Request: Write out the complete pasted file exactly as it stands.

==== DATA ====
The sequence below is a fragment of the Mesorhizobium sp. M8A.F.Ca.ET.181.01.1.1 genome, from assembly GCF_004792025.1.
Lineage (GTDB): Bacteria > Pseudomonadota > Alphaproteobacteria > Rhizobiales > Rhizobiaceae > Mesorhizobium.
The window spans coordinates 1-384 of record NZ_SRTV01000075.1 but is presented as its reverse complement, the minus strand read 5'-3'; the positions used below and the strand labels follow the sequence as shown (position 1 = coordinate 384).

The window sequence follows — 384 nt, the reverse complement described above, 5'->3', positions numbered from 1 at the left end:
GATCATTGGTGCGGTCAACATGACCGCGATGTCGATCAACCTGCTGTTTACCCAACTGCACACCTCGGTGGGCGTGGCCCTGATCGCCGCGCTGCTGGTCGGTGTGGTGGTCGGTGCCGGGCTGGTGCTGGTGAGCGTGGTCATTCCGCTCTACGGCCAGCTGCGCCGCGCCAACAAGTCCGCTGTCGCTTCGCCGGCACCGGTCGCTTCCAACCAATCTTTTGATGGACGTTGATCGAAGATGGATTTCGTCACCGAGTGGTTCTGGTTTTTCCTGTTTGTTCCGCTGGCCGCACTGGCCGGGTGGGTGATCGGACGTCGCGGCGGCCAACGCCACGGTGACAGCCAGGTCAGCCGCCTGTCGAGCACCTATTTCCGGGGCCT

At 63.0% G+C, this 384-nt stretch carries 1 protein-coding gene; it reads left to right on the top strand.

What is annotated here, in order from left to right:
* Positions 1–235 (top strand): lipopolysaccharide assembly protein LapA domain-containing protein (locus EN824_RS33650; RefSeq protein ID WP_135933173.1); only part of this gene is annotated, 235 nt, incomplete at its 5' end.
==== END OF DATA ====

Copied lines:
The sequence below is a fragment of the Mesorhizobium sp. M8A.F.Ca.ET.181.01.1.1 genome, from assembly GCF_004792025.1.
Lineage (GTDB): Bacteria > Pseudomonadota > Alphaproteobacteria > Rhizobiales > Rhizobiaceae > Mesorhizobium.
The window spans coordinates 1-384 of record NZ_SRTV01000075.1 but is presented as its reverse complement, the minus strand read 5'-3'; the positions used below and the strand labels follow the sequence as shown (position 1 = coordinate 384).

The window sequence follows — 384 nt, the reverse complement described above, 5'->3', positions numbered from 1 at the left end:
GATCATTGGTGCGGTCAACATGACCGCGATGTCGATCAACCTGCTGTTTACCCAACTGCACACCTCGGTGGGCGTGGCCCTGATCGCCGCGCTGCTGGTCGGTGTGGTGGTCGGTGCCGGGCTGGTGCTGGTGAGCGTGGTCATTCCGCTCTACGGCCAGCTGCGCCGCGCCAACAAGTCCGCTGTCGCTTCGCCGGCACCGGTCGCTTCCAACCAATCTTTTGATGGACGTTGATCGAAGATGGATTTCGTCACCGAGTGGTTCTGGTTTTTCCTGTTTGTTCCGCTGGCCGCACTGGCCGGGTGGGTGATCGGACGTCGCGGCGGCCAACGCCACGGTGACAGCCAGGTCAGCCGCCTGTCGAGCACCTATTTCCGGGGCCT

At 63.0% G+C, this 384-nt stretch carries 1 protein-coding gene; it reads left to right on the top strand.

What is annotated here, in order from left to right:
* Positions 1–235 (top strand): lipopolysaccharide assembly protein LapA domain-containing protein (locus EN824_RS33650; RefSeq protein ID WP_135933173.1); only part of this gene is annotated, 235 nt, incomplete at its 5' end.